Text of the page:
Om (ôm), [Skt.,=yes, so be it] for Hindus and Buddhists, a mystic word or mantra. Om is regarded as the syllable of the supreme Reality and is sometimes called "the mother of mantras." It is often found at the beginning of prayers, mantras, and scriptures as a word of invocation and adoration. In Hinduism its three Sanskrit phonemes (transliterated a,u, and m) symbolize the triad of Brahma the creator, Vishnu the preserver, and Shiva the destroyer, or the three levels of consciousness: waking, dreaming, and deep sleep. In Buddhism it is often understood as symbolizing the true "empty" character of reality, as that truth has been communicated by various historical Buddhas, celestial Buddhas, and, directly, by the true character of reality itself (see sunyata).
OM (or AUM)
OM (or AUM)
A Sanskrit word of special sanctity in the Hindu religion, generally interchangable with AUM. It is pronounced at the beginning and end of every lesson in the Vedas (ancient scriptures) and is also the introductory word of the Puranas (religious works embodying legends and mythology). The Katha-Upanishad states: "Whoever knows this syllable obtains whatever he wishes."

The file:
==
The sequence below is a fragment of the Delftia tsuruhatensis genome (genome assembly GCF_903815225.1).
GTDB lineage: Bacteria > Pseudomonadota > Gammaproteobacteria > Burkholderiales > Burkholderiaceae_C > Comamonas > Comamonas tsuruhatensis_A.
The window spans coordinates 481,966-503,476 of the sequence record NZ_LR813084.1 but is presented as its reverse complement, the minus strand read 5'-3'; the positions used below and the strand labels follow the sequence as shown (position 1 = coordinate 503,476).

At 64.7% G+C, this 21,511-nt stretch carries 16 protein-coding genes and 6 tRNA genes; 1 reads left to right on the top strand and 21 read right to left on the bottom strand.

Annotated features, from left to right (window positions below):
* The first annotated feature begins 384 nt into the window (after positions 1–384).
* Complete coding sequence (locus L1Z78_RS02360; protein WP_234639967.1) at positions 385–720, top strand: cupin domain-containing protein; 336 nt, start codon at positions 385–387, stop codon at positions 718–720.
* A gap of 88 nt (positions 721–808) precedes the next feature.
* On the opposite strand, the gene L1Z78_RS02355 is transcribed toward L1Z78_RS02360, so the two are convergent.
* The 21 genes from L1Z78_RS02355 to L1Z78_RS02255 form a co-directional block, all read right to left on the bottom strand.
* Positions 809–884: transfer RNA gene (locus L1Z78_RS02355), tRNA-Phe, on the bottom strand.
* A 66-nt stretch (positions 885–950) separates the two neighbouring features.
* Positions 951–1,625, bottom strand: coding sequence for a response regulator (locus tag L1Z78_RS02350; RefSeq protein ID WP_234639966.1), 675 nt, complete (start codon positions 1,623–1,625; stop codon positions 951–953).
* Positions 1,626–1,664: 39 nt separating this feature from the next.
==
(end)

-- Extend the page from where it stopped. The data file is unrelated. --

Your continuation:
There are various accounts of its origin; one that it is the term of assent used by the gods and possibly an old contracted form of the Sanskrit word evam meaning "thus." The Manu-Sangita (Laws of Manu), a religious work of social laws, states the word was formed by Brahma himself, who extracted the letters a-u-m from the Vedas.
Om is also the name given by the Hindus to the spiritual sun, as opposed to Surya, the natural sun.